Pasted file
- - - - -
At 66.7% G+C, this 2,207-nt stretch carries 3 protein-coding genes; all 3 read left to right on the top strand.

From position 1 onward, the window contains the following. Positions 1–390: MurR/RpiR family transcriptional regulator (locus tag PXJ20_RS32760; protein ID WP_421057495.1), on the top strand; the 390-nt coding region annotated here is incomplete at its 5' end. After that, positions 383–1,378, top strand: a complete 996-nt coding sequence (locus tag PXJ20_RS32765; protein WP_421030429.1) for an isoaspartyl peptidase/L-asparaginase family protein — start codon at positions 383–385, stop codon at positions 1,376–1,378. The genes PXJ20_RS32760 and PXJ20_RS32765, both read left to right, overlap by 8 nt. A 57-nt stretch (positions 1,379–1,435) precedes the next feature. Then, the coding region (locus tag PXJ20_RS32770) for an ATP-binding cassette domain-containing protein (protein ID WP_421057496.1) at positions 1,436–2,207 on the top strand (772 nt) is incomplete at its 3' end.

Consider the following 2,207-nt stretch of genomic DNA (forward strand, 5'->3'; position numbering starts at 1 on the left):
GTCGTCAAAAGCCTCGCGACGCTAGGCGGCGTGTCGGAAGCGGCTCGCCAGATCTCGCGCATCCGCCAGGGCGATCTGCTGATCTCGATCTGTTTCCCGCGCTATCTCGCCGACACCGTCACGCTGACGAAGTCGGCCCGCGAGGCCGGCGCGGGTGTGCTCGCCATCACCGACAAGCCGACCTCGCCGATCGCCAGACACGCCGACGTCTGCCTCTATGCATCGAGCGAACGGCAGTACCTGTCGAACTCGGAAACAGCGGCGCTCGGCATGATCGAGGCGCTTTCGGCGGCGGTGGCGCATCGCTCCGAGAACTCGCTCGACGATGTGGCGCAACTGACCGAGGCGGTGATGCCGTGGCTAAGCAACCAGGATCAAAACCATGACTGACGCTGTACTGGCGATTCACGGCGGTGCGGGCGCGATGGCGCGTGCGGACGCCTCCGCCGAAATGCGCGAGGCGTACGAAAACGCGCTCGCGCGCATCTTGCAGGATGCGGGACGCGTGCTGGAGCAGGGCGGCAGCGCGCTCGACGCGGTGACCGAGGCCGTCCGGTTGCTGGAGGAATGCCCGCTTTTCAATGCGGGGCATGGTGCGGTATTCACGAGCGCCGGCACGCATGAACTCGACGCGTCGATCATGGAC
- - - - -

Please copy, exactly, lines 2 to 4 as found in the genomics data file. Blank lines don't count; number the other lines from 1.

From position 1 onward, the window contains the following. Positions 1–390: MurR/RpiR family transcriptional regulator (locus tag PXJ20_RS32760; protein ID WP_421057495.1), on the top strand; the 390-nt coding region annotated here is incomplete at its 5' end. After that, positions 383–1,378, top strand: a complete 996-nt coding sequence (locus tag PXJ20_RS32765; protein WP_421030429.1) for an isoaspartyl peptidase/L-asparaginase family protein — start codon at positions 383–385, stop codon at positions 1,376–1,378. The genes PXJ20_RS32760 and PXJ20_RS32765, both read left to right, overlap by 8 nt. A 57-nt stretch (positions 1,379–1,435) precedes the next feature. Then, the coding region (locus tag PXJ20_RS32770) for an ATP-binding cassette domain-containing protein (protein ID WP_421057496.1) at positions 1,436–2,207 on the top strand (772 nt) is incomplete at its 3' end.

Consider the following 2,207-nt stretch of genomic DNA (forward strand, 5'->3'; position numbering starts at 1 on the left):
GTCGTCAAAAGCCTCGCGACGCTAGGCGGCGTGTCGGAAGCGGCTCGCCAGATCTCGCGCATCCGCCAGGGCGATCTGCTGATCTCGATCTGTTTCCCGCGCTATCTCGCCGACACCGTCACGCTGACGAAGTCGGCCCGCGAGGCCGGCGCGGGTGTGCTCGCCATCACCGACAAGCCGACCTCGCCGATCGCCAGACACGCCGACGTCTGCCTCTATGCATCGAGCGAACGGCAGTACCTGTCGAACTCGGAAACAGCGGCGCTCGGCATGATCGAGGCGCTTTCGGCGGCGGTGGCGCATCGCTCCGAGAACTCGCTCGACGATGTGGCGCAACTGACCGAGGCGGTGATGCCGTGGCTAAGCAACCAGGATCAAAACCATGACTGACGCTGTACTGGCGATTCACGGCGGTGCGGGCGCGATGGCGCGTGCGGACGCCTCCGCCGAAATGCGCGAGGCGTACGAAAACGCGCTCGCGCGCATCTTGCAGGATGCGGGACGCGTGCTGGAGCAGGGCGGCAGCGCGCTCGACGCGGTGACCGAGGCCGTCCGGTTGCTGGAGGAATGCCCGCTTTTCAATGCGGGGCATGGTGCGGTATTCACGAGCGCCGGCACGCATGAACTCGACGCGTCGATCATGGAC